Is Trump Going After Your 401(k)?
Heh… And all along you thought it was Obama who’d confiscate your 401(k). What if it turns out to be Trump?
Tomorrow the president will lay out broad guidelines for what he wants in a “tax reform” package. A few details are already dribbling out. Supposedly he wants to cut the top corporate income tax rate from 35% to 15%, and supposedly he doesn’t care whether that swells the budget deficit.
But that’s today. Less than two weeks ago, he said he wouldn’t lay out any tax ideas at all until Obamacare reform got done first — and it’s not done.
So… with the proviso that we don’t know what the president’s priorities really are from one week to the next… let’s dive into what could be a very real threat facing your 401(k).
To be sure, the term “401(k) confiscation” is an exaggeration. No one, to our knowledge, has proposed the feds outright seize the money in your account. That would be too obvious.
Instead, most of the proposals that have been floated over the years are more stealthy and devious. Your editor has been on top of them ever since the topic first came to light nearly a decade ago, when I wrote about it on The Daily Reckoning a year ago.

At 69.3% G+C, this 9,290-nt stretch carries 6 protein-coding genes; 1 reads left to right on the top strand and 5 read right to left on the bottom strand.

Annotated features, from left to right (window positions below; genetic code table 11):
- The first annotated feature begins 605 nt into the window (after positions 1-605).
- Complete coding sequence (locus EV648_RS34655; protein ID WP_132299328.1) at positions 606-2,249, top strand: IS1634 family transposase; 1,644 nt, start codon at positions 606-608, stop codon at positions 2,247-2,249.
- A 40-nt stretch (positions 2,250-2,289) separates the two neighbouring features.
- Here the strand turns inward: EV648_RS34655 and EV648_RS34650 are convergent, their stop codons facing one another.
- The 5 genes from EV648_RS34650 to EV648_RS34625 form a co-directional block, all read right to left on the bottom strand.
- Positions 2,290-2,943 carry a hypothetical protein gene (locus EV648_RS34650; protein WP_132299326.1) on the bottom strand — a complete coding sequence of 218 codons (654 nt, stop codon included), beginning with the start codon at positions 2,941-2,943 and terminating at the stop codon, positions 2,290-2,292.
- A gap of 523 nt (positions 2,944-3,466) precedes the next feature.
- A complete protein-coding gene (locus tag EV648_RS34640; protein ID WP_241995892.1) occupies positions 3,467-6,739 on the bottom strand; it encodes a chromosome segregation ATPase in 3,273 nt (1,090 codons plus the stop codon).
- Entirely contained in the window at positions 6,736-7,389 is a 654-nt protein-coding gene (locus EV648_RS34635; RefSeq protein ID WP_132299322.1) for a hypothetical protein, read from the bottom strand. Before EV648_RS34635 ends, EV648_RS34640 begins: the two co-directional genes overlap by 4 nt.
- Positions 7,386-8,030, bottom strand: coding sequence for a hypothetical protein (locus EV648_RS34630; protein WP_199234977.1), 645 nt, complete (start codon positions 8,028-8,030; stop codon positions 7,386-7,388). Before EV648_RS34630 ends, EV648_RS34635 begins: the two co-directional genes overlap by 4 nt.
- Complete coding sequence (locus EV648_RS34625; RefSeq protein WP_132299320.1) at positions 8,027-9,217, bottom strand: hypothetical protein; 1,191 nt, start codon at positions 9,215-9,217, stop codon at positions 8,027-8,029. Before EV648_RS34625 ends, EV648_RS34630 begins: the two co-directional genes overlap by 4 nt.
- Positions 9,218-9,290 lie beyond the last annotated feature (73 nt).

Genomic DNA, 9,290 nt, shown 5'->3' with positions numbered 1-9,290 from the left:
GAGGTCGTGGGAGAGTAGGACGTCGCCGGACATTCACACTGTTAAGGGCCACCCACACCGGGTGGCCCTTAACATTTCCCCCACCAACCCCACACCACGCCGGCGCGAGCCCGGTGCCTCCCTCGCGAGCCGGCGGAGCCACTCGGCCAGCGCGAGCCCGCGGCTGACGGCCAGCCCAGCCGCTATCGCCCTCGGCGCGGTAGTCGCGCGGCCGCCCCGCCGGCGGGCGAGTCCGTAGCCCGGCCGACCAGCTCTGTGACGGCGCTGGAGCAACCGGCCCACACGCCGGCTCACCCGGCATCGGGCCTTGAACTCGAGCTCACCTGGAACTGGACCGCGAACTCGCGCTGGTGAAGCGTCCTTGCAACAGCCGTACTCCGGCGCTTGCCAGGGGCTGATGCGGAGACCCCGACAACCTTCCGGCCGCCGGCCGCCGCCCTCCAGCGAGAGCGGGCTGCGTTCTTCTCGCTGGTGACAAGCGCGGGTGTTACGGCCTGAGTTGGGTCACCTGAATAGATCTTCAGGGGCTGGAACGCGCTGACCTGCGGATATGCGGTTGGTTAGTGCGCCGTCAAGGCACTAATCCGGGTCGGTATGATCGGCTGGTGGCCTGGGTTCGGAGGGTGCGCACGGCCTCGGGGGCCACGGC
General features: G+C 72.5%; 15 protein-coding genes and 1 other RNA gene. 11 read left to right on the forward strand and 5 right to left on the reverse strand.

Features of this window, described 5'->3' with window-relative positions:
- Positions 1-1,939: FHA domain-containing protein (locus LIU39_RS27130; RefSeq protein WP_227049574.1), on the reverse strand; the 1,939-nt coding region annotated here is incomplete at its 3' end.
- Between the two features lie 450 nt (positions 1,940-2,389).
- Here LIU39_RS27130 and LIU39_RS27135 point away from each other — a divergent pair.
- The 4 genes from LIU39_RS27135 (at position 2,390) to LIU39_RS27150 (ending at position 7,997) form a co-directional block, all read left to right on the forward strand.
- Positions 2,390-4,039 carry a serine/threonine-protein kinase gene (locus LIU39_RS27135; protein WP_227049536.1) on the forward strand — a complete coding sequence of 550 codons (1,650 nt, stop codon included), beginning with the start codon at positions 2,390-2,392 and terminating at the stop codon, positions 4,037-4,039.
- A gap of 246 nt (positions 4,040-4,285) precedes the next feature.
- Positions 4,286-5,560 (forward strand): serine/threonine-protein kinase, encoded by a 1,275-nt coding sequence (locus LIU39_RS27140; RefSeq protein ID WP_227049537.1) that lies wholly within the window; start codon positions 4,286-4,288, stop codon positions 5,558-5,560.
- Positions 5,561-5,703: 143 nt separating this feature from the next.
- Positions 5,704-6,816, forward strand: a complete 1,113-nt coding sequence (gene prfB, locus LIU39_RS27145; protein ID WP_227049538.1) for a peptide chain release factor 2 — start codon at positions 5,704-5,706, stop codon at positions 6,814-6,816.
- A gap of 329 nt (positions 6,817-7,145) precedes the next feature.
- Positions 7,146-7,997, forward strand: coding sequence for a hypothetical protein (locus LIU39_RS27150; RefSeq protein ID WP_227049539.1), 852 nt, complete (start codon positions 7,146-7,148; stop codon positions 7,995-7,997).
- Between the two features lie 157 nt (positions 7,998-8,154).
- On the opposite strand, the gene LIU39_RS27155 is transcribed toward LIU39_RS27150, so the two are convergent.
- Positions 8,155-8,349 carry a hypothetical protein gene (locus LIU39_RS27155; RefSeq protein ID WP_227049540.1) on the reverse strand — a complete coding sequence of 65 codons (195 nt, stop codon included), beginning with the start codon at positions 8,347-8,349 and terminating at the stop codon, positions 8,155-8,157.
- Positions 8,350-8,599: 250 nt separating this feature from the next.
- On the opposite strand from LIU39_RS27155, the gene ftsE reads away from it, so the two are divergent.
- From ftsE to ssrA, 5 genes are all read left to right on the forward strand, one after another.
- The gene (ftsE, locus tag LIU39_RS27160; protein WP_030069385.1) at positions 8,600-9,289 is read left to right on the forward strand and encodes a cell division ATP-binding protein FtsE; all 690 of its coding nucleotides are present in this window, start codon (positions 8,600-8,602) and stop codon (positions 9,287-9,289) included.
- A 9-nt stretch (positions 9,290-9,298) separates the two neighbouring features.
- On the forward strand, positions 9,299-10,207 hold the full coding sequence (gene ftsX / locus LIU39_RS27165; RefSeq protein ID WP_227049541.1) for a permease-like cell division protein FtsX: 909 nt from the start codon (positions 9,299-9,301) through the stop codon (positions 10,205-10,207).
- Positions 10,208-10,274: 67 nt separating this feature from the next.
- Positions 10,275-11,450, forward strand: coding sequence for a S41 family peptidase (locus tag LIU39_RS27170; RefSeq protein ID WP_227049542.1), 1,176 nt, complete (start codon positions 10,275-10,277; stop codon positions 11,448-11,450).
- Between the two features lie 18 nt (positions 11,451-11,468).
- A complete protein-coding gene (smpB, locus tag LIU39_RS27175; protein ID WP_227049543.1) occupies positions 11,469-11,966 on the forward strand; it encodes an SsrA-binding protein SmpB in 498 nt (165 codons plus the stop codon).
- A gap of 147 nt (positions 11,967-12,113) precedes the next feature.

It was October 2008. Lehman Bros. had already gone under. The Panic of ’08 was in full swing. The crash had already vaporized $2 trillion from Americans’ 401(k) and pension plans. And the House Education and Labor Committee held a hearing looking into this question: Should “high-income” earners be excluded from making tax-deferred 401(k) contributions?
“With respect to the 401(k), it appears to be a plan that is not really well devised for the changes in the market,” said committee chairman Rep. George Miller (D-California).
Then he revealed what the idea was really about: “We’ve invested $80 billion into subsidizing this activity” — meaning to his mind the government had “lost” $80 billion in revenue it would have collected were it not for this high-income giveaway.
The notion never got out of committee. Congress was too busy at the time passing other awful ideas like the bank bailouts.